Employer provided life insurance plans have a lot of benefits. You enjoy reduced premiums. There isn’t any need to fret over timely premium payments because they are generally subtracted from the paycheck. You get help from the employer’s benefits or Human Resources departments. You can easily decrease or increase coverage. There is open enrollment, and more.
However, there are also disadvantages to it, such as less control. If you leave the job, your life insurance policy terminates with it. Therefore, it is crucial to act swiftly and evaluate the options available to you so you can make sure your coverage does not end. Unless certain steps are taken to port or convert the policy within a particular timeline, you may risk losing your coverage.
The majority of employer-provided insurance policies are governed by ERISA, a federal statute that imposes certain requirements on businesses and insurance providers. Insurers and employers are required under ERISA to:
- tell employees accurately about their insurance coverage;
- give employees an SPD (Summary Plan Description) detailing key provisions of the life insurance plan;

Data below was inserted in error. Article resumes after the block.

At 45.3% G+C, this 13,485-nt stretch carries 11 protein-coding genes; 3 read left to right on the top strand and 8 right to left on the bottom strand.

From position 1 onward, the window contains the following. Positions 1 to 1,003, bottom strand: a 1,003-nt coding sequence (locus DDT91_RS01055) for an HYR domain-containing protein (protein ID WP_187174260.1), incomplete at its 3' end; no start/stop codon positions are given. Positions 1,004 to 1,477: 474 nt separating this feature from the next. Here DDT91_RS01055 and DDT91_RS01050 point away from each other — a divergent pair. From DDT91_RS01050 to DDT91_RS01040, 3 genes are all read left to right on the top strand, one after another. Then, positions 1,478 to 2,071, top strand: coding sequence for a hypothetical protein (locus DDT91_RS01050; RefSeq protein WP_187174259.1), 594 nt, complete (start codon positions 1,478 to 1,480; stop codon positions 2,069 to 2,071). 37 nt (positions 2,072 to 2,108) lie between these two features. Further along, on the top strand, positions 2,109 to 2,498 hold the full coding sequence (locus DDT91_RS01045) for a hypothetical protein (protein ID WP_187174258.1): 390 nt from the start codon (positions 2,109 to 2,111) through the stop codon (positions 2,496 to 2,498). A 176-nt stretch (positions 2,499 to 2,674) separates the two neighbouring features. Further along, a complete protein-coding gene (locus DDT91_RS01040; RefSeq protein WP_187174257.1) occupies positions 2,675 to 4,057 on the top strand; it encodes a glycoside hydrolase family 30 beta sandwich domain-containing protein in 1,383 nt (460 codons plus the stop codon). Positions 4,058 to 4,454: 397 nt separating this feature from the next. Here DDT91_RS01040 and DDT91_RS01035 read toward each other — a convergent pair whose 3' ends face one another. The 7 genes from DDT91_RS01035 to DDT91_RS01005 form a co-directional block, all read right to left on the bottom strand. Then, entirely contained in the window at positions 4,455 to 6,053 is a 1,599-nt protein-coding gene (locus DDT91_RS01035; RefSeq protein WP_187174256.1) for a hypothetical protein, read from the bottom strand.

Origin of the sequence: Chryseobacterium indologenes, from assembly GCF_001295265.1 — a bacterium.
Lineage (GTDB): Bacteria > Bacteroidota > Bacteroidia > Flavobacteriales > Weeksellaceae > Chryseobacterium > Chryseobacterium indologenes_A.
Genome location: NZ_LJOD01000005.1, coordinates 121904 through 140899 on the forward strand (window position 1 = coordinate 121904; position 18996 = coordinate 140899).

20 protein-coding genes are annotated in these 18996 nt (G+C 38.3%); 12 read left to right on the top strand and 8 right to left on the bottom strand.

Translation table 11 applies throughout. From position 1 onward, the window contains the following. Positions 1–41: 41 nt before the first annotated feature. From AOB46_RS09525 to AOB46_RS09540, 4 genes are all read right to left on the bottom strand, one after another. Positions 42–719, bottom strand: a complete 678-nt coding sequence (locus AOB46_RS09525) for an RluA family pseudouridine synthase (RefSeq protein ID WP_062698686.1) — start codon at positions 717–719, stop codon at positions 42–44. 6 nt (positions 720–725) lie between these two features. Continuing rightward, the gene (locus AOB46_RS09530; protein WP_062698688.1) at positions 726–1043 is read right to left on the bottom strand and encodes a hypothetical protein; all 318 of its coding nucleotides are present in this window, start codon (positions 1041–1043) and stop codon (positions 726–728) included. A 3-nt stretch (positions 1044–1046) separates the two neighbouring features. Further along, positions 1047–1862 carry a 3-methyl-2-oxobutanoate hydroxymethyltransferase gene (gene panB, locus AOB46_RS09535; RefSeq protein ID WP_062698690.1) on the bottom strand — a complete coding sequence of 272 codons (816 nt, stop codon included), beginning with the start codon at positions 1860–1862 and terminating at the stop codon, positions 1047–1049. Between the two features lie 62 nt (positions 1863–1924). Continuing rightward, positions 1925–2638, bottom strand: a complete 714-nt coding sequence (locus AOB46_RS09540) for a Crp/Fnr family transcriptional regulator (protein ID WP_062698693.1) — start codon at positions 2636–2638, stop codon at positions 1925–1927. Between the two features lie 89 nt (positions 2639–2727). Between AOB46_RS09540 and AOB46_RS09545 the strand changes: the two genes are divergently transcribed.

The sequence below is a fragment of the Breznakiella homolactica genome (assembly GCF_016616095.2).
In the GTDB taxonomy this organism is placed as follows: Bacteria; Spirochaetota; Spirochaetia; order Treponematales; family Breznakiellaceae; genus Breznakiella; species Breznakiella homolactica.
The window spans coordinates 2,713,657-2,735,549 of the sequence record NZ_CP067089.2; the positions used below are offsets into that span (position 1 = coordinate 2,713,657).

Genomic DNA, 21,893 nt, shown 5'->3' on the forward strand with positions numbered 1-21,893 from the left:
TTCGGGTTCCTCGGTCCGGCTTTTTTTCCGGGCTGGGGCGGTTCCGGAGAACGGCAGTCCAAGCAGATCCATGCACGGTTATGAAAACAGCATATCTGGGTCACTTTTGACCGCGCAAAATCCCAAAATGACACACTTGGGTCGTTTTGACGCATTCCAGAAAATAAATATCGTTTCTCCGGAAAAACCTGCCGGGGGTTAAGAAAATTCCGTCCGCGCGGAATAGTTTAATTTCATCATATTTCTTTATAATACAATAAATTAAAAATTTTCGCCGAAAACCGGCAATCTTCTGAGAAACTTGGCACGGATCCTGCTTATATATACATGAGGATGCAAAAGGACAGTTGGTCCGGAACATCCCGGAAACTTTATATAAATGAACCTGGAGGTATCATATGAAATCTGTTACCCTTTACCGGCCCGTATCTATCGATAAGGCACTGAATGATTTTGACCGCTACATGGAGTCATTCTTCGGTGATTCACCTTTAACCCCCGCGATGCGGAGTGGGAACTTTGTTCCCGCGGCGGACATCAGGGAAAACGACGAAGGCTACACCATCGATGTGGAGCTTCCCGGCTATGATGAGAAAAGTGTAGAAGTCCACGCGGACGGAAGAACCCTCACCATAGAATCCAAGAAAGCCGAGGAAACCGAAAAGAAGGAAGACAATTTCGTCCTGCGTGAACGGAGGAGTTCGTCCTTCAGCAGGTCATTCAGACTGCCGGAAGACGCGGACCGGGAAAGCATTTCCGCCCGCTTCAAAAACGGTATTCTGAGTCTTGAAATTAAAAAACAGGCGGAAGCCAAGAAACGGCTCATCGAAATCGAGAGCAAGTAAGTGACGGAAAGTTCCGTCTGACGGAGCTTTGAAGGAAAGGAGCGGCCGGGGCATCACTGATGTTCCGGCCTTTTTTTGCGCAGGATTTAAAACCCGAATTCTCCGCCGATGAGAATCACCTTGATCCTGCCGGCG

- operate in the employees' best interests;
- simple access to benefit help and plan documents;
- be careful and cautious while handling employee benefits.
ERISA After Changing Workplaces
While ERISA offers both employees and employers significant legal protections, these protections also involve certain obligations. When leaving your employment, you should be aware of the following obligations:
The insurance premium won't be paid to the insurance company after you quit your employment and stop getting paychecks. Your insurance will therefore end. Your employer is required to provide you with a letter outlining your alternatives and the date your insurance will terminate. According to federal courts, an employer is required to advise a leaving employee of their option to maintain or transfer group insurance. They are obligated to keep you informed regarding any coverage changes even if the information was not requested by you.
While your employer is required to inform you when your coverage ends, it is your responsibility to adhere to any porting or conversion deadlines. This information can be found in the Plan documentation that your employer/insurer is required to make available to you or a Notice to Convert from your employer. Typically, you have 31 to 60 days until the insurance coverage expires to submit the portability/conversion application. The application must be filled out exactly as instructed before being submitted to the insurance provider. To ensure that your coverage is maintained, you must also pay your premiums insurer on time.
If you have a delayed or denied life insurance claim or beneficiary dispute, our life insurance lawyers can help. We recently resolved denied $300,000 MetLife claim, and a $200,000 Prudential denied claim.